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Hunt, H. L. (17 February 1889–29 November 1974), Texas oilman and supporter of archconservative political causes, was born Haroldson Lafayette Hunt in Ramsey, Illinois, the son of H. L. Hunt, Sr., and Ella Rose Myers, farmers. Hunt left home at sixteen, working as a laborer in the West. For a short time he attended Valparaiso University in Indiana but went into cotton farming in Arkansas about 1911. He later speculated in land, but the post–World War I recession wiped him out. In 1921 he decided to try the oil business in Arkansas, buying and selling leases but not yet becoming rich. In 1930 he learned that Columbus “Dad” Joiner was wildcatting in East Texas, activity that the experts said would surely fail. It did not. The result was one of the greatest oil strikes in history—the East Texas field. Hunt investigated, decided to buy Joiner out for $95,000, and soon became the largest independent operator in East Texas. He was on the way to accumulating a fortune....

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Jones, Samuel Milton (08 August 1846–12 July 1904), manufacturer, mayor, reformer, nicknamed "Golden Rule", manufacturer, mayor, reformer, nicknamed “Golden Rule,” was born near Beddgelert, Caernarvonshire, Wales, the son of Hugh Samuel Jones, a stone mason and tenant farmer, and Margaret Williams. In 1849 the family immigrated to the United States, settling near Collinsville, New York. During his childhood the young Jones attended school for a total of only thirty months, never studying grammar nor advancing beyond fractions in arithmetic. At the age of fourteen he took a job in a sawmill, and soon after secured a position as wiper and greaser on a steamboat. In 1865 Jones moved to the Pennsylvania oilfields, where he remained for most of the next twenty-one years. Working as a driller, pumper, tool dresser, and pipe liner, he saved enough money to go into the oil business for himself. In 1875 the young oilman married Alma Bernice Curtiss of Pleasantville, Pennsylvania, and during the next ten years three children were born to the couple. In 1881 Jones’s infant daughter died, and his wife’s death followed four years later. Jones characterized these losses as “the greatest trial and severest shock” of his life....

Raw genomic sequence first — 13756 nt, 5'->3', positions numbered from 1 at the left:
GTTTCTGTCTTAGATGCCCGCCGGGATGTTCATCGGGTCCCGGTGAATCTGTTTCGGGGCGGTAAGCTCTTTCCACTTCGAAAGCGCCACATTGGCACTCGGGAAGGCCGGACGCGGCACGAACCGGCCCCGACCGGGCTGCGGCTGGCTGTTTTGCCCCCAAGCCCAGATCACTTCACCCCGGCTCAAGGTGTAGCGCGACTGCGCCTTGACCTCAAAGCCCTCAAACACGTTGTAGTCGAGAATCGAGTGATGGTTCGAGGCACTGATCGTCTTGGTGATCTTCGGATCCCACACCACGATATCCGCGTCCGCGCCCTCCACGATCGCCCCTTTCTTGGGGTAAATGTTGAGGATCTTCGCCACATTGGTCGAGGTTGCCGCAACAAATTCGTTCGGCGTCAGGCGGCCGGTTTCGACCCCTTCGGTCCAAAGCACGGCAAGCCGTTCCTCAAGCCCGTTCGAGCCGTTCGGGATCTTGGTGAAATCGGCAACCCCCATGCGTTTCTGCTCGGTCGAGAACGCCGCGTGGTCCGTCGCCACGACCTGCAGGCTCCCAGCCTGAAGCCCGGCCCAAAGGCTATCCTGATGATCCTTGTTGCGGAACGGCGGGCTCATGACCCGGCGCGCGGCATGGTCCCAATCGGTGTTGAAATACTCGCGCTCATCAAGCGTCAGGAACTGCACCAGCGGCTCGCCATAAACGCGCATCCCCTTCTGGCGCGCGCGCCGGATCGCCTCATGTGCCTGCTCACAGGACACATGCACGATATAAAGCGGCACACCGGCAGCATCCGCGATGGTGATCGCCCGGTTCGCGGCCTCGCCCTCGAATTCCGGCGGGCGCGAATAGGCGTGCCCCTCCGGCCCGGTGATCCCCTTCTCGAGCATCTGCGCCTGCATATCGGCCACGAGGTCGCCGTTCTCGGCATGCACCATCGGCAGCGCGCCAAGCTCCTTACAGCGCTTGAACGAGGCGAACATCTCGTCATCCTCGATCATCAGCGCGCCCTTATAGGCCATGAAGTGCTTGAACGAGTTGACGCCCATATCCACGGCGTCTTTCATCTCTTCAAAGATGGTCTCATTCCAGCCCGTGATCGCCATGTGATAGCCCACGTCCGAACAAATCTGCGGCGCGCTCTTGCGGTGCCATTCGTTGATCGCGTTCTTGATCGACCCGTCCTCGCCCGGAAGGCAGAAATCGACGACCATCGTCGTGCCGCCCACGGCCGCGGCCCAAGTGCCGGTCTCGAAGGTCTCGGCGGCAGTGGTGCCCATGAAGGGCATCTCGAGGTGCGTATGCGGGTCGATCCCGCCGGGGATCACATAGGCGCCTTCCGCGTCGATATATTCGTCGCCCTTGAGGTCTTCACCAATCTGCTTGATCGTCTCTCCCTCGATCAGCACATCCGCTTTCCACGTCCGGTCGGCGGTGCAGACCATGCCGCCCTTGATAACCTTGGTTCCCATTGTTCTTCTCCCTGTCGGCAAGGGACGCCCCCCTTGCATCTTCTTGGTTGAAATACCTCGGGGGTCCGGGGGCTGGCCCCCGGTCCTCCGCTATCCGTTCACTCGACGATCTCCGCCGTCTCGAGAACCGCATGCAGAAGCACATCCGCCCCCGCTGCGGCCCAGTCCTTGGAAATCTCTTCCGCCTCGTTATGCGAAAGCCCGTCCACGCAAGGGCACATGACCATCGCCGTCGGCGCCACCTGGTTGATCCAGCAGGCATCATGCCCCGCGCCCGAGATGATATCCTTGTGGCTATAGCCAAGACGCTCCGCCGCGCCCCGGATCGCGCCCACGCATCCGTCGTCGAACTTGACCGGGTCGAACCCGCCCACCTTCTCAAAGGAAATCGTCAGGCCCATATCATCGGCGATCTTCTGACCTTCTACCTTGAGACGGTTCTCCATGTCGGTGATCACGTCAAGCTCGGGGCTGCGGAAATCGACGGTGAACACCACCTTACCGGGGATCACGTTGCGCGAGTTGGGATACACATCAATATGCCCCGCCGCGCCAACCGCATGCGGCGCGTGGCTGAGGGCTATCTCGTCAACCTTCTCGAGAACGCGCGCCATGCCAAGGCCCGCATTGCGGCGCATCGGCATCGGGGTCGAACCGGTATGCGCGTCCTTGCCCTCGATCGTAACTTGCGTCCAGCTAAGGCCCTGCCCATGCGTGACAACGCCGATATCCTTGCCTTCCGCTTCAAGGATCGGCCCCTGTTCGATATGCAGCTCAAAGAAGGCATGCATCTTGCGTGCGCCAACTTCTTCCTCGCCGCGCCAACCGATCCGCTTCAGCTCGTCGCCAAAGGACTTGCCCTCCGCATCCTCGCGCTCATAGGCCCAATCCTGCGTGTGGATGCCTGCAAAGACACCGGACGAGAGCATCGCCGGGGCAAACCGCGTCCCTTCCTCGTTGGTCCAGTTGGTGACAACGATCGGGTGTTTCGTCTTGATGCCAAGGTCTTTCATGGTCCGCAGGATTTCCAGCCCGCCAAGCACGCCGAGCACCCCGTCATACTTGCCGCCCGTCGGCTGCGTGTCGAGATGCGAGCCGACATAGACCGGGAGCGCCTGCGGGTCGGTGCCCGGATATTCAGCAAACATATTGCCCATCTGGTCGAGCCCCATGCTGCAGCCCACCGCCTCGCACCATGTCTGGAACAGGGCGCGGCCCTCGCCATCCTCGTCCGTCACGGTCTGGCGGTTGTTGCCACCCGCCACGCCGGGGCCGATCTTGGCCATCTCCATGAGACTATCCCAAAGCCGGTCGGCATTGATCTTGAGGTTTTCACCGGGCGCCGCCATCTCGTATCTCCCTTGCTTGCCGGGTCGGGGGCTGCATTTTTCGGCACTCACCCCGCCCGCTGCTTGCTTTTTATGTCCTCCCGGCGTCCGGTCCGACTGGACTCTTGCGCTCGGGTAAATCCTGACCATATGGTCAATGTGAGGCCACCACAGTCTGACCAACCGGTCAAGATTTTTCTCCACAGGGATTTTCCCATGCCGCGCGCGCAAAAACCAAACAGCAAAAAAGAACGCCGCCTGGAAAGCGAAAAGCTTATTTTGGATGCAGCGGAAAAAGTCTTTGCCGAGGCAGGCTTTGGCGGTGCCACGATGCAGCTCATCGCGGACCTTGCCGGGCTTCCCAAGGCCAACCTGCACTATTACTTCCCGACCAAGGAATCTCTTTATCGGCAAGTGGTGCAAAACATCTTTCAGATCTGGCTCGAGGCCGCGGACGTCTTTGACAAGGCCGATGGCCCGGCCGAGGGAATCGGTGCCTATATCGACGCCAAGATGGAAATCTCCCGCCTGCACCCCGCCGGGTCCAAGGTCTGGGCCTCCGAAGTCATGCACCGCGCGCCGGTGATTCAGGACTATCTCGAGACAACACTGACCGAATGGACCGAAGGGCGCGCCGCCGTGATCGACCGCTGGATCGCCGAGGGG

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Robert S. Kerr Photograph by Mary Dean, 1954. Courtesy of the Library of Congress (LC-USZ62-114948).

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Kerr, Robert Samuel (11 September 1896–01 January 1963), oil executive and politician, was born in Indian territory, near present-day Ada, Oklahoma, the son of William Samuel Kerr, a farmer, clerk, and politician, and Margaret Eloda Wright. Kerr’s upbringing as a Southern Baptist had a profound influence on his life. Not only did his religious beliefs lead him to teach Sunday school and to shun alcohol throughout his adulthood, it also aided his political aspirations in a conservative state where Baptists were the single largest denomination....